Five Poems


Deborah Wyrick

North Carolina State University, Raleigh NC

Copyright © 2001 by Deborah Wyrick, all rights reserved. This text may be used and shared in accordance with the fair-use provisions of U.S. Copyright law, and it may be archived and redistributed in electronic form, provided that the editors are notified and no fee is charged for access. Archiving, redistribution, or republication of this text on other terms, in any medium, requires the notification of the journal and consent of the author.

[I married while in college and at twenty-one found myself in Okinawa, a military wife living 'on the economy' in a tiny concrete-block house, 9,000 miles from my Wisconsin home. Unable to speak the language, without a car, missing my family, I spent the first months there in stunned denial. I never left my little home during the day; although the house held its own dangers, the garden was more frightening, and the world outside the gate was unthinkable. I read a lot, and wrote poetry, and tried to sleep.

We were able to travel off-island a fair amount, and I wrote poetry about that too. Looking back at it now, I see a focus on (an obsession with?) enclosures, on confinement and escape. I also see that those poems rarely involved people; perhaps art and architecture provided comfortable objects for the depressive scopophilia for which I tried to find words. (But the words described temples and museums and palaces, not those who lived in them, not those who visited them. Or so I thought.)

Four months before returning stateside, my daughter arrived. Her radiant presence transformed Okinawa into a reasonable facsimile of home and transformed my senses of loss into joy. And that made it possible, at twenty-four, to go home -- really home, home to my family, to my childhood, to loving and teaching and caring for my daughter, to the future -- as something approaching a grown-up.]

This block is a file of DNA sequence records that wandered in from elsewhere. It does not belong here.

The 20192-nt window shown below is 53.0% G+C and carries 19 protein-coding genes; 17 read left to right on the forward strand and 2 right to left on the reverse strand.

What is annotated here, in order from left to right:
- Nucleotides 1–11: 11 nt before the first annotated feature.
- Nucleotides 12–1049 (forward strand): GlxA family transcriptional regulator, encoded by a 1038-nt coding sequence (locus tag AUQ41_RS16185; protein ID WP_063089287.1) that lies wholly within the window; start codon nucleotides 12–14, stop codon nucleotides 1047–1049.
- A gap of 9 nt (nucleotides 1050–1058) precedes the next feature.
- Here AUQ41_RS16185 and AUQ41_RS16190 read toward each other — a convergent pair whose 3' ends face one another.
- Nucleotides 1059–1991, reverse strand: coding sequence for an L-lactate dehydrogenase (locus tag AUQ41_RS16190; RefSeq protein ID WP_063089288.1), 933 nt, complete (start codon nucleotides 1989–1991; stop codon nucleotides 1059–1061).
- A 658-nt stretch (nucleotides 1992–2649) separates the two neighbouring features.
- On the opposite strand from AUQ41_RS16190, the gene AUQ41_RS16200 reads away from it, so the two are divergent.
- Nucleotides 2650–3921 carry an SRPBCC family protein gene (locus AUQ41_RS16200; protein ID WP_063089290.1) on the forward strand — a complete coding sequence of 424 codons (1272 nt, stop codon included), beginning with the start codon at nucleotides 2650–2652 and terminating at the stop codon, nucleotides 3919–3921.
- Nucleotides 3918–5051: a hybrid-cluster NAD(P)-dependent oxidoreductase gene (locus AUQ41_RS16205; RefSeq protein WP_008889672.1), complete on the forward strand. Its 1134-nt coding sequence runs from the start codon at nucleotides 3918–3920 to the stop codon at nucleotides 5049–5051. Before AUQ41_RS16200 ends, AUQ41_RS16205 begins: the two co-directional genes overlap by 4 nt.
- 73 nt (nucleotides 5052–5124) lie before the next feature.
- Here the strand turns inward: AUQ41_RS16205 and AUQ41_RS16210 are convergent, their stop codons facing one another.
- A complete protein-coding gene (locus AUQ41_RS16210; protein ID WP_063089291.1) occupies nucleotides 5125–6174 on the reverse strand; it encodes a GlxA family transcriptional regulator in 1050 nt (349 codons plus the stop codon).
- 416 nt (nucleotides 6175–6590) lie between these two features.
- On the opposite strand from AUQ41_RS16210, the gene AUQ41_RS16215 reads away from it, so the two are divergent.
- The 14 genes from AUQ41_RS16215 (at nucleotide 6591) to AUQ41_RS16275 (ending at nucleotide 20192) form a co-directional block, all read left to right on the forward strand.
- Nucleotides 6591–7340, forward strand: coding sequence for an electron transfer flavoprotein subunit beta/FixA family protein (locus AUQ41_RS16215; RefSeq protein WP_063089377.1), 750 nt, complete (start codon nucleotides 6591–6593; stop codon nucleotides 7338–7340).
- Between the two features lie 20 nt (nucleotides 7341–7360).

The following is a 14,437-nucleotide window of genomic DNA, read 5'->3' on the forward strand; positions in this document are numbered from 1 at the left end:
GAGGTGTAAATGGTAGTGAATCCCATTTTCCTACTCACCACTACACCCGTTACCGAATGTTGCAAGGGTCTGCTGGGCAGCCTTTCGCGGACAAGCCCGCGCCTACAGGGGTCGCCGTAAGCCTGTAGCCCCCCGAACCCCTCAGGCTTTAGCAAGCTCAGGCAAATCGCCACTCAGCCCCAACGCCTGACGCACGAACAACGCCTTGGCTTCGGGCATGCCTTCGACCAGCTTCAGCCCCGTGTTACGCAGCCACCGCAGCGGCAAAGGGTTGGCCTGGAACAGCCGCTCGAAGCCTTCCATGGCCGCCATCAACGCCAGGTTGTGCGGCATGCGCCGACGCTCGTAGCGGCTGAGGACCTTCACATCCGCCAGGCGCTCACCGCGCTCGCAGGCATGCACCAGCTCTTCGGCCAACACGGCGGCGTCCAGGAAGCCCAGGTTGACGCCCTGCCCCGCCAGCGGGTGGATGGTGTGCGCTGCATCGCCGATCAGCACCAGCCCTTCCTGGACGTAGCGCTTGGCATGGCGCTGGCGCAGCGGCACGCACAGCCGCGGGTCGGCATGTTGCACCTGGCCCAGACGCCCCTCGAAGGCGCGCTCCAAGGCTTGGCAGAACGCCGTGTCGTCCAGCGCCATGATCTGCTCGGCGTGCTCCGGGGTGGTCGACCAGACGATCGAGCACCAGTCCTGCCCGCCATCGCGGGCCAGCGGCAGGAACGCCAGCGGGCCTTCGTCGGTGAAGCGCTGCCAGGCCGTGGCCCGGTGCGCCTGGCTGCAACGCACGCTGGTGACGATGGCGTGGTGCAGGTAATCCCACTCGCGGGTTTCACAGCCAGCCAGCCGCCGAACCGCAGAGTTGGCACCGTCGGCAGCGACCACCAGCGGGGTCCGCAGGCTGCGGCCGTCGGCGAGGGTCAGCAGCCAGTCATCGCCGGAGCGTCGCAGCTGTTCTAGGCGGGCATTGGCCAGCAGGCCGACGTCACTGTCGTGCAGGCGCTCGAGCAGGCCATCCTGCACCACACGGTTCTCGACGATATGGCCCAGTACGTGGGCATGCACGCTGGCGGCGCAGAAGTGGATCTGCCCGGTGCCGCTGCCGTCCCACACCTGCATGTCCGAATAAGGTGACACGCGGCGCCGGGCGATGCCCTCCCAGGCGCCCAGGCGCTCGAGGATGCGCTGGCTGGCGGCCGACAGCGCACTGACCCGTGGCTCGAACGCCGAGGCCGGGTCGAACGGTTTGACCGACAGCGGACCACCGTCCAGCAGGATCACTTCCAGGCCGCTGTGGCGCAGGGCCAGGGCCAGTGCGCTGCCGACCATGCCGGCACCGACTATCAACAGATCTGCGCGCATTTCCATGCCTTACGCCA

A sliver of Pacific
between banana leaves;
heat hallucinates.
"Mizu o
kudasai," I say
in pidgin Japanese.
The gardener waits
until I go away
to water yellowed grass.
I lock the door behind me
and sip a glass
of lukewarm tea.
And I am sick
for snow.

Eyes glazed, tails curled
like nooses, geckoes perch
on walls and vines.
The house is thick
with spiders lying low
until I sleep.
They bivouac at night,
arachnid mission creep,
to pounce and bite.
I would give a world
of mugo pines
for a single silver birch.
And I am sick
for snow.

When the gecko landed
on my back
I crawled in bed
for weeks and read
of places I might go.
Which airport should I pick?
Yokosuka, Osan, Kai-tak,
Outagamie -- from the air
the quilted farm, the ice-rimmed lake,
announce that I am almost there.
My parents meet me at the gate.
Now, I'm terrified
of being stranded
outside . . . inside.
I am so sick
for snow.

Monstrous fairyland, gilded glitter --
Surfaces crammed and crusted with gold,
Bits of porcelain, dazzling stone,
Painted clay, scraps of mirrors.
Sun-simmered, light-dissolved, walls
And roofs evaporate in dancing fans
Waving the sky--rainbow phantom forms
Weightless, within the call of bells
And gongs and prayers and human step,
The scent of incense, jasmine, sweat
And hot wind steaming skin . . .
Sensory overload, surfeit of sun: